The Clean Vehicles Directive applies to public procurement processes, and its goal is to ensure that, in 2021, at least 38.5% of the road transport vehicles procured by the public sector are low-emission vehicles.
The public sector is responsible for complying with the directive, which sets certain challenges for municipalities.
“The cities of the Northern Growth Zone want to operate sustainably. The new directive will add impetus to our efforts to accomplish long-term emission targets,” says Marjo Uotila, Director of Strategic Alliances for the Northern Growth Zone.
The Northern Growth Zone is involved in financing a new project that supports the efforts of the municipalities in its network to combat climate change. The piloted CaaS NDS platform provides support in and serves as a tool of decision-making processes that can be used to set concrete targets for tendering processes.
“In practice, the CaaS NDS platform will help municipalities make more environmentally friendly decisions. With the platform, the emissions of vehicles can be reviewed more thoroughly than before in the tendering of new vehicles or school transport services with an emphasis on more ecological options, for example. An additional goal of the pilot project is to develop solutions for the purpose of monitoring the emission levels,” says Matti Lankinen, Chairman of the Board of Vediafi Oy, the developer of the pilot platform.
Cities of the Northern Growth Zone set ambitious environmental targets
In addition to lower emission levels, the directive and the new environmental targets also open new business opportunities.
“The reform will give an advantage to subcontractors such as tax companies and public transport service providers that are able to offer an environmentally friendly alternative. More ambitious emission targets also encourage companies to acquire more low-emission vehicles,” says Lankinen.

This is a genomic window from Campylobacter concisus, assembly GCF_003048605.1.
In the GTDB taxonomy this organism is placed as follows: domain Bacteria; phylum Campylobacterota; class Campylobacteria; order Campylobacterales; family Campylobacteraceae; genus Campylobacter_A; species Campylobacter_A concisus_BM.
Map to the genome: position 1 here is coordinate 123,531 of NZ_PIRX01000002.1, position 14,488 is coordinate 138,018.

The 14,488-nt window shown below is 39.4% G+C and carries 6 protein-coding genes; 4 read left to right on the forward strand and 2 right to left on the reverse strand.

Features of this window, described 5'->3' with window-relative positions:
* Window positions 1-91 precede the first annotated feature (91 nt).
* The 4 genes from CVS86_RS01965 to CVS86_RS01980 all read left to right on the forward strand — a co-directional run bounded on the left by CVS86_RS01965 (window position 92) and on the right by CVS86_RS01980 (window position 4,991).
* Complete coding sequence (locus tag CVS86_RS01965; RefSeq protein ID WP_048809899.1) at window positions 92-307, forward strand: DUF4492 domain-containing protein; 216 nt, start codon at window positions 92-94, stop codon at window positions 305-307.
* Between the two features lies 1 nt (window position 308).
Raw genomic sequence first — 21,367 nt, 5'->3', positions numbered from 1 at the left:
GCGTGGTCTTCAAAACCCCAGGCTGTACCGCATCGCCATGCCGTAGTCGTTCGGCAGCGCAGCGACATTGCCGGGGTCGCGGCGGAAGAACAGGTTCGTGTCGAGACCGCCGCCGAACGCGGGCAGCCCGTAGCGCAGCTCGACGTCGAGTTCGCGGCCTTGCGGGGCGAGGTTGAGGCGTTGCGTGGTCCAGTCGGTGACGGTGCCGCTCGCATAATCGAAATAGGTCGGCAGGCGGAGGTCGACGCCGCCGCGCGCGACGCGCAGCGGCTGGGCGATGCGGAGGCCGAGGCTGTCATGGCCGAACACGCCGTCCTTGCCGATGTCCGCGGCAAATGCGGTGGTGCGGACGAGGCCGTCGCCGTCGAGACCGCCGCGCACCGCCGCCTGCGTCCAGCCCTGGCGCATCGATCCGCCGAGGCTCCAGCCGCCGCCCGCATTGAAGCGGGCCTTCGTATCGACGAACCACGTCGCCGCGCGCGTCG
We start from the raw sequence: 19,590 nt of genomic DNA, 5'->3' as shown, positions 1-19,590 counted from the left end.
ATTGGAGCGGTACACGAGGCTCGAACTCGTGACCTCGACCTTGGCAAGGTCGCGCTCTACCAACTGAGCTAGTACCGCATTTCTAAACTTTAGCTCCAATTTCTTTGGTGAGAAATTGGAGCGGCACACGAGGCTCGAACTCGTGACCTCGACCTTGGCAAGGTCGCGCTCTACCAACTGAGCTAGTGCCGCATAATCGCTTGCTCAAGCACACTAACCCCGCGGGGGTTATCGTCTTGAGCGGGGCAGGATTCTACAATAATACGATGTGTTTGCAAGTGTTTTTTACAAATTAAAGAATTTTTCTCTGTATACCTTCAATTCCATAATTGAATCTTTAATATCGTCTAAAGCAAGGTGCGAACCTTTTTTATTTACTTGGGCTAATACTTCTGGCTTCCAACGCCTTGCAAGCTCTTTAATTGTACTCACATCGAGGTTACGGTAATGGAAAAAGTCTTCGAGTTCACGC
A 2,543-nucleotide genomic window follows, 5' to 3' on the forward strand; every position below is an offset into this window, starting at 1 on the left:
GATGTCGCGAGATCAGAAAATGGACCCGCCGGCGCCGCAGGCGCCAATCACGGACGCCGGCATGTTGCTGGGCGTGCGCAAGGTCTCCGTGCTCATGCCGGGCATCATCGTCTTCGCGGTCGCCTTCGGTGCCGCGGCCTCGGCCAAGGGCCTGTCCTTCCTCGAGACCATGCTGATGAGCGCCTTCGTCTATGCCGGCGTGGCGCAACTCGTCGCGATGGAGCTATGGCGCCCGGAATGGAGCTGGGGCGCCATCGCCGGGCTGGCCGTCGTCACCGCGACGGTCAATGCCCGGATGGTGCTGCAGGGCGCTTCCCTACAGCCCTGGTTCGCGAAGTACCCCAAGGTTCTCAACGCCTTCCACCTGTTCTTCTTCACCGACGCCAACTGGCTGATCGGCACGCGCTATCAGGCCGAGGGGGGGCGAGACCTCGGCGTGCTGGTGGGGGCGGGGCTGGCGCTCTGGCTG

Different-sized municipalities have their own challenges in meeting the emission targets. Larger cities have a larger number of vehicles that need to be replaced, whereas smaller municipalities have smaller resources to do so.
“Several cities of the Northern Growth Zone have also set ambitious targets on their own initiative. For example, Helsinki, Turku and Lahti aim to become carbon neutral by 2035, 2029 and 2025, respectively. This shows that the motivation is strong – now we need to develop solutions to meet these targets in cooperation,” says Uotila.
“On a strategic level, there is commitment to the goals of sustainable development and clean environment, but transforming this into concrete actions requires a lot of resources. The directive provides strong incentive to accomplish this, and we gladly welcome all the help we are able to get to comply with the directive,” says Risto Peltonen, Traffic Manager at the City of Rauma.
It is vital to support municipalities in initiating new projects in order to achieve these targets.
“The policies regarding compliance with the directive have now been defined, and the deadline in 2021 is getting closer all the time. It is high time to pay close attention to the incentives and solutions that serve the purpose of using low-emission or emission-free vehicles,” says Lankinen.
For further information, please contact:
Chairman of the Board, Vediafi Oy
tel. +358 (0)50 557 1152
Director, Strategic Alliances, Northern Growth Zone
tel. +358 (0)40 651 4724